It was the first major financial calamity of the internet age but it is unlikely to be the last. Ever since, whenever companies such as Facebook or Twitter have been floated on the stock exchange, financial commentators have muttered the words ‘dot com’ and ‘crash’ ominously.


There is good reason to be cautious with investments in new technology and online ventures; the rate of dot com failures is extremely high and for every Instagram or Facebook type business there are countless failed ventures.


Even with the chances of tech success being so low, it hasn’t stopped a generation of UK based start ups from helping to build a vibrant new part of the technology sector in the UK.


The good news for skilled IT professionals in the field is that the tech sector is keen to hire, with over a third of start ups looking for new staff.


It is predicted that the sector will contribute £12bn to the economy over the next decade, and the recent London Technology week saw an influx of 30,000 visitors to the capital to see how Britain’s tech sector was powering ahead.


This is all good news, especially if you work in the IT sector, but how does it affect the rest of the economy?


Global trends forecaster Oxford Economics has predicted that the tech sector could produce nearly 50,000 jobs in the next decade, which is not an inconsiderable amount.


Whether Britain is capable of producing 50,000 skilled ICT professionals in that time is something of a different matter.


If she can, then the economy will have succeeded in creating a large number of well paid, highly employable and mobile workers, which, in terms of long term GDP per capita growth and tax revenues, is gold dust.


At present, most of this new activity is based in the South East and London, with the North of England, the South West (excluding Bristol) and Wales lagging behind. A tech revival in Newcastle, Hull or Cornwall would provide much needed confidence and interest in marginalised regions.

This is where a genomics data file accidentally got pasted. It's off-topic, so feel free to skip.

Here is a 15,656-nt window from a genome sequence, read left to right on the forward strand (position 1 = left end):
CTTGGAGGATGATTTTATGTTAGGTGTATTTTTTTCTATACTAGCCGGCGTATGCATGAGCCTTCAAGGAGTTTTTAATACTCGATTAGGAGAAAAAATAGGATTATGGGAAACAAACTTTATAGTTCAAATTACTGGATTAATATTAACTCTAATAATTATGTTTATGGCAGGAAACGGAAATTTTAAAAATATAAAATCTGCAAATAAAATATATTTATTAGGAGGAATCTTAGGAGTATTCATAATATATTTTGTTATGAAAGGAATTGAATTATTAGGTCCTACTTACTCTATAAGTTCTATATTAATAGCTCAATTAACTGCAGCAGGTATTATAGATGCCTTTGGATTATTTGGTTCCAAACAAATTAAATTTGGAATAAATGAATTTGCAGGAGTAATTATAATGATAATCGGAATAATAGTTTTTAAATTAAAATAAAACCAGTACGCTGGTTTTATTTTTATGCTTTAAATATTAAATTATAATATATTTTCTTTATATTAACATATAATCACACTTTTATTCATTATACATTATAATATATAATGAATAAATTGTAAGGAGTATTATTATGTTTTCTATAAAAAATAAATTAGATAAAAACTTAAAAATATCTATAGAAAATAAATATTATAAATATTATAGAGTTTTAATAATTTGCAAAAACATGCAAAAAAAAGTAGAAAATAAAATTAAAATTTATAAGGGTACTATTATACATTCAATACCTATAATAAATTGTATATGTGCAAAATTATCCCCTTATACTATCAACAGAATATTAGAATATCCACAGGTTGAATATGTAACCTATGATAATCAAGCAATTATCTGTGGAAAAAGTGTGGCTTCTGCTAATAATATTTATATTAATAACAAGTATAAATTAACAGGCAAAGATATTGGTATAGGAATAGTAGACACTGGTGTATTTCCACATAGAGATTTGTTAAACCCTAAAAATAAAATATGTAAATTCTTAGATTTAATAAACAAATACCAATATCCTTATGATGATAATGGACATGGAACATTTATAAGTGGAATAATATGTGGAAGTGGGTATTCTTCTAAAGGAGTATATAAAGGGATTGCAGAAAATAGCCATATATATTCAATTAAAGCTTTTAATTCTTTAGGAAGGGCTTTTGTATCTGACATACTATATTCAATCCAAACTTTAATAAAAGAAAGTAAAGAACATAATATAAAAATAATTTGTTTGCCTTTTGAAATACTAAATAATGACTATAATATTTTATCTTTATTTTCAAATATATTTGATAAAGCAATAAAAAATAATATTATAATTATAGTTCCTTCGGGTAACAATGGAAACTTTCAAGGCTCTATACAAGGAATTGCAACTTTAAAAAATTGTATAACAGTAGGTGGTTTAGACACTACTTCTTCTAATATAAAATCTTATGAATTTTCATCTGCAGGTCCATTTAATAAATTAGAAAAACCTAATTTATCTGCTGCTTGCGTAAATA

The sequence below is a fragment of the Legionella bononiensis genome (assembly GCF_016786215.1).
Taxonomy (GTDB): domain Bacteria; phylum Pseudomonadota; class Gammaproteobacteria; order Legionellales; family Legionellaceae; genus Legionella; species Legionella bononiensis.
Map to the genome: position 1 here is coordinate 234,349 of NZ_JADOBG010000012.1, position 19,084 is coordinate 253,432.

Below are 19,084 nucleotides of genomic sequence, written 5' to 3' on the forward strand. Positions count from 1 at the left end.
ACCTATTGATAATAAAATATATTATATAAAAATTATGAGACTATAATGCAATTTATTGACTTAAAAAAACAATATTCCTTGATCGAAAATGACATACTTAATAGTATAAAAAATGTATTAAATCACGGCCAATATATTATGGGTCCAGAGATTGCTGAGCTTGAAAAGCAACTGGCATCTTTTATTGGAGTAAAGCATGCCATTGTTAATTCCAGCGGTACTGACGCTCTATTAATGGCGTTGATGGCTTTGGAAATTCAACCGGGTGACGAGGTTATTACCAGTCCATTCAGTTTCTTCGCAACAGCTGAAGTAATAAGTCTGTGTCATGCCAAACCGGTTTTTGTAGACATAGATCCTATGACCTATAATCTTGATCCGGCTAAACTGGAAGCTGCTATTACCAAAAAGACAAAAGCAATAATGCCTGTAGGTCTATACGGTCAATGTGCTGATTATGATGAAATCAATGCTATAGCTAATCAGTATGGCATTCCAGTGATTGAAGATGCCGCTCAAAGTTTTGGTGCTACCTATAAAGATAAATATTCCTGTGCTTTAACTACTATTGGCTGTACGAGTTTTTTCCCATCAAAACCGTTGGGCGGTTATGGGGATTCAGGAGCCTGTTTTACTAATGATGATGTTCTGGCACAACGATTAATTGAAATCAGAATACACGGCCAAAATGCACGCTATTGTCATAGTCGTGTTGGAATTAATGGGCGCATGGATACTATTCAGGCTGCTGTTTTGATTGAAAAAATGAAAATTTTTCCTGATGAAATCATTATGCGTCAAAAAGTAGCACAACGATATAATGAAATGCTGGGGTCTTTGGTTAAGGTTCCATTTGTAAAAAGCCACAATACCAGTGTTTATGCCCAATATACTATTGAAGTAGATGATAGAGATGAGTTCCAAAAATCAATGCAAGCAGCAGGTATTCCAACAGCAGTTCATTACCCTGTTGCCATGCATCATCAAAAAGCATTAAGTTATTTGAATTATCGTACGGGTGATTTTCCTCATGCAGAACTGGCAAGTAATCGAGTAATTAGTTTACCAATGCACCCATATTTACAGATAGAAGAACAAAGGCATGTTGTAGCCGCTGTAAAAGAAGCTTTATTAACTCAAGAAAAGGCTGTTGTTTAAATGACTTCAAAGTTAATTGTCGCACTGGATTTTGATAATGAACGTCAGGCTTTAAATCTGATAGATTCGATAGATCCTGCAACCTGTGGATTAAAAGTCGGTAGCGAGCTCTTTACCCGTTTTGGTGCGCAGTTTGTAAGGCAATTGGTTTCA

In 2010 Tech City, the London IT sector’s industry body was established and this year it was given the remit to represent and assist tech start ups across the UK.


Among their initiatives is a project designed to help young entrepreneurs between 18-25 set up their own digital businesses, as well as advice on how existing businesses can grow and develop.


If the predictions are correct and Britain is able to compete in the tech sector in the next few decades then it’s probably wrong to think of it as a tech boom, which conjures up images of unsustainable growth resulting in collapse.


Instead, Britain’s economy appears to be shifting naturally into a high technology future, the question for individual investors and readers of this blog is whether or not to have anything to do with it?


It’s always worth considering Warren Buffett’s sage advice here, (paraphrased) ‘if you don’t know how it works, leave it alone.’


Or find out. Before you consider risking your shirt and backing the next Facebook (and you will quickly learn that everyone has the next Facebook), it might be worth consulting an independent financial advisor who knows the field.


It is possible for you to learn about the new tech industry, but even pundits who are immersed in it on a day to day basis have no idea what will work and what won’t.


If you do invest in technology, take a long term approach, don’t put in more than you can afford to lose and have it as but one facet of a wider investment portfolio.

How much tax should you pay? Finding the ‘Goldilocks’ rate.

How much tax should you pay_Once, long ago, the job of a rock star was to throw TV sets out of windows, drive Rolls Royce’s into swimming pools and shock, outrage and appall polite society.

Back in the 1970s, when the top rates of tax were levied for millionaire entertainers like the Beatles, the Rolling Stones and Eric Clapton, they either moved to LA or they paid their bills.

These days, our highest paid musicians and performers seem to have abandoned their wild man antics to live a quiet, but less financially transparent existence.

The case of Take That recently where three of the group invested £66 million between them in a scheme that acted as a tax shelter (in itself not an illegal act), has raised all sorts of ethical and financial ques-tions among the rest of the tax paying population.

Even though the scheme was legal, the size of the avoidance has left the HMRC hot on Take That’s tails, demanding repayment of the taxable amount.

Many might ask, if the law doesn’t prohibit the avoidance of tax, why should we complain about Barlow and Co? Good question.

It helps to imagine the tax paying population as slaves in a Roman trireme, rowing to the beat of the HMRC drum, and when one particularly wealthy slave decides he wants a break from rowing, the poorer ones all have to row that bit harder.

Taxes have to be paid, it is quite literally the financial price for existing in a civilized society, and for liber-tarians who think the state should levy no taxes on the people, it might be worth taking a trip to a war torn and impoverished part of the world where there is no state, health care or policemen to see how that one really plays out.